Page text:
The deal gives Microsoft, whose Office and Windows software are default portals for information workers, the leading online resume repository and workplace relationship database.
Microsoft’s $26 billion deal to purchase LinkedIn is the boldest risk the company has taken under Chief Executive Satya Nadella.
The deal, sealed on Thursday, also poses a question: Can Microsoft, formerly hostile to Silicon Valley, scoop up a Bay Area stalwart without breaking it?
LinkedIn gives Microsoft, whose Office and Windows software are default portals for information workers, the leading online resume repository and workplace relationship database for that same crowd.
Microsoft hopes to use the professional social network to improve its software for salespeople and build new applications that combine LinkedIn’s data about relationships with Office’s information about organizations and how people spend their time at work.
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But Microsoft has a checkered history when it comes to following through on its plans following megadeals. The purchases of Nokia’s phone unit and digital advertising company aQuantive both resulted in billions of dollars in writedowns.
“The good news is this is Nadella’s first big one,” said Brent Thill, software analyst with UBS. “The bad news is, the big ones haven’t gone so well.”
Microsoft’s position today contrasts with the last time it courted a large Silicon Valley Internet company.
Microsoft spent five years trying to buy web pioneer Yahoo, a flirtation that ultimately ended in 2009 with an agreement that Yahoo would use Microsoft’s search technology.
At the time, Microsoft had a tarnished reputation in corners of the technology industry, born of the company’s reputation as a fierce competitor hostile to technologies built outside of its orbit.
The gulf between Microsoft and the rest of the industry was so wide that some executives on both sides of the table in the Yahoo talks were concerned that the Internet giant’s rank-and-file employees would revolt at the prospect of rule from Redmond, according to people involved in the discussions.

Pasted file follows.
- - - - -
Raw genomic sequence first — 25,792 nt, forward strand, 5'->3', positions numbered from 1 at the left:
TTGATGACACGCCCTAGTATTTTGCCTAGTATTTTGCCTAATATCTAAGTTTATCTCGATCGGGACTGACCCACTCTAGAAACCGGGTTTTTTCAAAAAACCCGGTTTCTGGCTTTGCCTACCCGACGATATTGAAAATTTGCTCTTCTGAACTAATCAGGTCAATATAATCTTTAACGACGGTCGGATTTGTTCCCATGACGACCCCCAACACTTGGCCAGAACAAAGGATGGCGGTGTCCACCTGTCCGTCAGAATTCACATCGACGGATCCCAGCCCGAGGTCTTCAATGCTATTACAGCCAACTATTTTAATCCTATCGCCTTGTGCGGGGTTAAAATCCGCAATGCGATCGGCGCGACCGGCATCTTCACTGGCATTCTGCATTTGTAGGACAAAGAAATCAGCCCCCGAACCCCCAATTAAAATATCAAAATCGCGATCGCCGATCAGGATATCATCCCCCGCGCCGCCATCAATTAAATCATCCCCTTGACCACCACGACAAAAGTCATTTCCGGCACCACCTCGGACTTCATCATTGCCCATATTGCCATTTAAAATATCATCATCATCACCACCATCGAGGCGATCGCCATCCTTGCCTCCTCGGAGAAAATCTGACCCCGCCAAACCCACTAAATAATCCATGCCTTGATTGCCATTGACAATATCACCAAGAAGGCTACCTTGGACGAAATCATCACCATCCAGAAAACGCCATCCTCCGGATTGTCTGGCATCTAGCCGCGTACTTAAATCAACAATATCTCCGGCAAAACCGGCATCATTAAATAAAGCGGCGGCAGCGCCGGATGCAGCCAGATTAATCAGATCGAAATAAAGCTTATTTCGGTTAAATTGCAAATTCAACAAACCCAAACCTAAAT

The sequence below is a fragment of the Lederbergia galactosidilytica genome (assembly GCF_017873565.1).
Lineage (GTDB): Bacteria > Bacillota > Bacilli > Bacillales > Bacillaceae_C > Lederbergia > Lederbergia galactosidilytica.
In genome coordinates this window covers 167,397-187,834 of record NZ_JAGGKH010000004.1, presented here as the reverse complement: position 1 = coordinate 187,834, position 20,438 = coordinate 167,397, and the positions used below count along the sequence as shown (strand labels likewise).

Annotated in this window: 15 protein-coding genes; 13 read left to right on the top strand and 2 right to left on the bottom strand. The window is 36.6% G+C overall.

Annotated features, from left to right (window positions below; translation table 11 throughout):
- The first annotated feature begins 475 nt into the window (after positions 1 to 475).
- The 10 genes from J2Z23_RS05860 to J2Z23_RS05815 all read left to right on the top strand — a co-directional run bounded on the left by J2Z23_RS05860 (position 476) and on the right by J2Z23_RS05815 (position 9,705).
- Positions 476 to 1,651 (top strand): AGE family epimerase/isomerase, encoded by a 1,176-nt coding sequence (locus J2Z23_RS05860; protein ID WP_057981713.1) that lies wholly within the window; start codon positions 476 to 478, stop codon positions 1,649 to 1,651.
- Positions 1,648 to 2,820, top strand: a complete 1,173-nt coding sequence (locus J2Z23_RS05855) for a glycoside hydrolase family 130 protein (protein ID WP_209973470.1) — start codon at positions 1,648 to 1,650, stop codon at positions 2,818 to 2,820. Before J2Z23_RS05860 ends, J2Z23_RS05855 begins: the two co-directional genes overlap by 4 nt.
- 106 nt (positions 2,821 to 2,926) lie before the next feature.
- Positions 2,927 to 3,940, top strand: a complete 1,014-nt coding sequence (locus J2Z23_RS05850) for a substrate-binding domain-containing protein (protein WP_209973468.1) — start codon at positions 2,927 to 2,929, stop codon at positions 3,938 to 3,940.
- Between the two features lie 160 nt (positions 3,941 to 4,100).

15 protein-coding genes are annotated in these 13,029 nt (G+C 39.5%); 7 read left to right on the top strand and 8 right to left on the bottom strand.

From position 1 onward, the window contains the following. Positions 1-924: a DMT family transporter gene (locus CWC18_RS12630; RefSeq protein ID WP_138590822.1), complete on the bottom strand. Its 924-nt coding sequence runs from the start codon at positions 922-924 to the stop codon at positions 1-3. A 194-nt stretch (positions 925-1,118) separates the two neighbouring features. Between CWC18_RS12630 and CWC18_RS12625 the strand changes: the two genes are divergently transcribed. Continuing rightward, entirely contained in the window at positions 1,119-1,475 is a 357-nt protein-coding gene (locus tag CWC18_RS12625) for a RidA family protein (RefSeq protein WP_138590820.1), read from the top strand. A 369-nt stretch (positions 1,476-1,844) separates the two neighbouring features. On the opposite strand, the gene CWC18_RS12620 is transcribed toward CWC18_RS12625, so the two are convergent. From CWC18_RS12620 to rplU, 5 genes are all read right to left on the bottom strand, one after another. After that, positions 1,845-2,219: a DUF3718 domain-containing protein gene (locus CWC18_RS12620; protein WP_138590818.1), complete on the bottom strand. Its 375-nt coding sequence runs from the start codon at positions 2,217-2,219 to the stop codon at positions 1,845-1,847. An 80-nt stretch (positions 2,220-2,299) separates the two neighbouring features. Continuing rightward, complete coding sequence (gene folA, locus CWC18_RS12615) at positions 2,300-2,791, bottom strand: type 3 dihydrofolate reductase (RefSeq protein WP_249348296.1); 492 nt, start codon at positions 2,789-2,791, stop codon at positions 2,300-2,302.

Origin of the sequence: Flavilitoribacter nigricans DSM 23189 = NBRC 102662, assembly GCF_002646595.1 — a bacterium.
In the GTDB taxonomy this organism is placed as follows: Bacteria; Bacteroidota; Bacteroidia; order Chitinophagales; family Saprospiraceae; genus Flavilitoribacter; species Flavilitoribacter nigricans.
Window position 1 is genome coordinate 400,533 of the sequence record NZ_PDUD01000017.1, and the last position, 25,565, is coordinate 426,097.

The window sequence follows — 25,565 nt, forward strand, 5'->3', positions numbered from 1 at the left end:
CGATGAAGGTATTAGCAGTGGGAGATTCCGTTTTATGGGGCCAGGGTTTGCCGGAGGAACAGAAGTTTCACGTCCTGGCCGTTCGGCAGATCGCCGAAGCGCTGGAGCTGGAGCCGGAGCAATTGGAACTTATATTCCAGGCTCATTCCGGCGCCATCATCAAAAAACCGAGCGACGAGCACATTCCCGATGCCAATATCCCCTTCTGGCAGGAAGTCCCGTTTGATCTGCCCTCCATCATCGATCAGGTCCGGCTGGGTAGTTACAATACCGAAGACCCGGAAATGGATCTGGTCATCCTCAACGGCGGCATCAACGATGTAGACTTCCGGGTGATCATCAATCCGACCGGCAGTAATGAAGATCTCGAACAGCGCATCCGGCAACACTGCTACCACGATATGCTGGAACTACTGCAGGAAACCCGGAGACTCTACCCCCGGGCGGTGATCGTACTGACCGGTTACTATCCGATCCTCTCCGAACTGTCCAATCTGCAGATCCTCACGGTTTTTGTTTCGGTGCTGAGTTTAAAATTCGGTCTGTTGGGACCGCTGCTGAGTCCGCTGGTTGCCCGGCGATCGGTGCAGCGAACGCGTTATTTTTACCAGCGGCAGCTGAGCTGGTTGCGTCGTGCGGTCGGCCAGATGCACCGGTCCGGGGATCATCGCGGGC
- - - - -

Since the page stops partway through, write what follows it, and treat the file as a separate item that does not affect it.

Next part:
There was “a lot of discontent,” said Al Hilwa, who worked on developer tools at Microsoft, and later joined researcher IDC. “People in the Bay Area were not happy about it. There was a huge amount of hand wringing about whether Microsoft’s culture was appropriate for the folks at Yahoo.”
The Microsoft of 2016 isn’t that toxic, analysts and technologists say.
In his nearly three years at the helm, Nadella has pushed the company’s culture to embrace open-source software and other areas dear to Silicon Valley’s heart. A gentler tone, along with a rising stock price and progress in the company’s growing web-based software, has boosted morale at Microsoft.
“It’s being viewed as a destination versus maybe a few years ago, when it was a place that people wanted to move on from,” Thill said. “Nadella’s created more of a magnet for talent.”
Thill, after crunching data from online job forum Glassdoor, noted that Microsoft’s employee sentiment had climbed under Nadella, and recently stood 10 percent above its peers, surpassing Apple for the first time on an annual basis.
Still, some LinkedIn employees apparently had the opposite view of the deal. The Glassdoor data indicates a drop in employees’ approval of LinkedIn Chief Executive Jeff Weiner after the deal was announced.
“There’s always going to be disgruntled people when a large company buys an independent startup,” Hilwa said. “Microsoft has to make a strong appeal to people to stay. They have to articulate what they’re going to do in the next 12 months.”
Nadella outlined some of those plans in a blog post on Thursday, detailing plans to add elements of LinkedIn’s tools to Outlook and Word.
The top priority, Nadella said, “is to accelerate LinkedIn’s growth.”
The company has about 470 million members. It posted a profit of $8.6 million during the three months ended in September, the company’s first profitable quarter in nearly two years. Revenue has been surging. LinkedIn’s sales of $959 million during the quarter were up 23 percent from a year earlier.
In an effort to keep LinkedIn’s culture and team intact, Microsoft has limited the integration of the two companies. Nadella said on a call with analysts after the deal was announced in June that the company had learned lessons from past acquisitions, and would keep LinkedIn’s Weiner in charge of a relatively independent entity. Weiner also heads the integration team responsible for linking the two companies.
That’s a contrast to Microsoft’s approach with Nokia, in which teams at the Finnish company, from finance to marketing to engineering, were grafted onto their Microsoft counterparts, an approach that ended with a severe financial hit and layoffs.
Layoffs at LinkedIn units are likely in any case as the company loses the administrative requirements of a publicly traded company.
Microsoft Chief Financial Officer Amy Hood told financial analysts this summer to expect $150 million in annual savings from “cost synergies,” corporate jargon for streamlining of redundant processes, which often includes reduced headcount.
LinkedIn at the end of September had 10,113 employees, primarily at its Mountain View, Calif., headquarters. Microsoft has 113,616 employees.
“I am energized and optimistic for what we can achieve together and the journey ahead,” Nadella said.